In ancient times, Idaho politics were a model of bipartisan, western-style independence. Republicans and Democrats shared the state, not always in agreement, of course, but rather both modeling effective governance. Remember, Idaho once had a respected, progressive governor in Cecil Andrus, and a respected, independent U.S. senator in Frank Church.

Despite that ancient history, Idaho in the 1980s and 1990s and into the early years of this century became an “end-of-the-road” destination, the northern, western state where all roads metaphorically end, collecting the wackaloons and nutcases — and worse — who were fleeing other parts of the country in search of religious fundamentalism and their version of racial purity. That is how North Idaho became home to neo-Nazis and Christian white supremacists, earning the region a reputation for hate that soiled the entire state’s reputation.

Not too many years ago, North Idaho progressives celebrated what seemed to be an end to the white supremacist expansion. Neo-Nazi Richard Butler lost his compound and other organized hate groups left the state. But the celebrations were premature. The compounds were gone but the hate mongers remained, not even underground, now joined by wild-eyed religious fanatics, Q-Anon conspiracy nutcases and Trump-style nativists.

And like a cancer, those dangerous ideologies have spread all the way to the state capitol in Boise. Idaho is not just a red state, it is a fringe red state.

The current legislative session has demonstrated what that looks like in law and policy and in the twisted values on display in legislative chambers.


— Legislators forced a victim to testify in public (albeit behind a screen) about her rape at the hands of a Lewiston legislator. One Republican lawmaker actually shared the victim’s name on social media.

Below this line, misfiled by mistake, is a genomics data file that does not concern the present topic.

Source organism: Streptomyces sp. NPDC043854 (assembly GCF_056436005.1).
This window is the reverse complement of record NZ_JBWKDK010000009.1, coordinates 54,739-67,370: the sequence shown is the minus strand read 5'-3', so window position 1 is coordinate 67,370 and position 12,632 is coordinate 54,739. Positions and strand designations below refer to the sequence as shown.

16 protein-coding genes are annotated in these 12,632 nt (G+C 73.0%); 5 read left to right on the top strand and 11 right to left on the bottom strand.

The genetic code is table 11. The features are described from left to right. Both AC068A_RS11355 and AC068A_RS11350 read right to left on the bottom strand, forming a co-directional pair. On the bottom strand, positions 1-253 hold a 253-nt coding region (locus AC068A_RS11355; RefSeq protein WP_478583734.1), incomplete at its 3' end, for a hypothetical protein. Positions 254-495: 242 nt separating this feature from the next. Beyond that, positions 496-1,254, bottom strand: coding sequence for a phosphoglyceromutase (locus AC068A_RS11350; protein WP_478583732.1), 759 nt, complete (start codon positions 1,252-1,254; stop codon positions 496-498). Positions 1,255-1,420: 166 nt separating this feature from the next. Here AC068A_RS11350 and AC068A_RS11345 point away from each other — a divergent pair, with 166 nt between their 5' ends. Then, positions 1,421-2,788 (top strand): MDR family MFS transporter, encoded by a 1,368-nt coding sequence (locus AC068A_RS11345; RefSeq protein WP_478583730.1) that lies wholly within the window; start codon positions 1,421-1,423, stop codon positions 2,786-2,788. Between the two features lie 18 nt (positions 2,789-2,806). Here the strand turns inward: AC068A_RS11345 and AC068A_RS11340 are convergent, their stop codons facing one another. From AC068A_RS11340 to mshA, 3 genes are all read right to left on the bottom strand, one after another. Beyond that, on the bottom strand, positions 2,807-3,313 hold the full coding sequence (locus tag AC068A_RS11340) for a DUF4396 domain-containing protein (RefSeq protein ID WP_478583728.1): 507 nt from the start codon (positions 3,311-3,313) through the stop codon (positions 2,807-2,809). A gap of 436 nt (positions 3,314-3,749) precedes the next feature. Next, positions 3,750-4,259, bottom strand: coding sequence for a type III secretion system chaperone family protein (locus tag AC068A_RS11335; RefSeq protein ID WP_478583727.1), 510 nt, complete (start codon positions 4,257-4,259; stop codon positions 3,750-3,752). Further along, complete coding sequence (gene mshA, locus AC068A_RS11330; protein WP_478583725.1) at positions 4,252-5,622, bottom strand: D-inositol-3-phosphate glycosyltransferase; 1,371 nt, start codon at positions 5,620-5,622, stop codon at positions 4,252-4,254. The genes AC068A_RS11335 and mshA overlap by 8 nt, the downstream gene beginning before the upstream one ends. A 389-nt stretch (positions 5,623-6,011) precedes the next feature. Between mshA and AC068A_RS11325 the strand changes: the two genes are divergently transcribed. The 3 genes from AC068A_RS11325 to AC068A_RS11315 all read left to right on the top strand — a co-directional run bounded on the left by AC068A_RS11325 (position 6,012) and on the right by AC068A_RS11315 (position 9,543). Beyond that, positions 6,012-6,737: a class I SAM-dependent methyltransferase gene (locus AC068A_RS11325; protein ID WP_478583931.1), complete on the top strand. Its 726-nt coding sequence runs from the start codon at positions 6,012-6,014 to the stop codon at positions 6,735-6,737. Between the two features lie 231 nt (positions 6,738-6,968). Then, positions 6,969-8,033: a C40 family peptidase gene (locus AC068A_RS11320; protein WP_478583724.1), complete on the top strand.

— When Rep. Chris Mathias, a Boise Democrat and the only Black male legislator, rose to address issues of race and systemic racism, he was heckled and eventually silenced by colleagues who did not want to hear a Black man talk about race.

— The Legislature approved a fetal heartbeat bill that, if allowed to stand by the courts, would end legal abortion in the state.

— Lawmakers changed the rules making it almost impossible for citizens to place initiatives on the ballot.

— Legislators and the governor compromised on legislation that would restrict the governor’s ability to deal with a public emergency — read pandemic — targeting mask mandates and crowd-size rules.

— Finally, the Legislature approved state education budgets — with substantial cuts — after essentially outlawing instruction at any level dealing with critical race theory, systemic racism, or issues of social justice.

Christina Lords, former editor of The Idaho Statesman now writing for the digital Idaho Capital Sun, last week posted one of the most articulate and damning descriptions of the state’s moral collapse. You can find it here:

It is time to end any argument that radical evangelism, racism, and nativism is not what Idaho is about, she argued. In that, she is correct. The Legislature’s actions are exactly what the state is about, and it will only get worse.

There is so much to unpack here, too much for this space. But of all the above actions, the Legislature’s ban on the teaching of critical race theory, systemic racism and issues of social justice hits closest to home.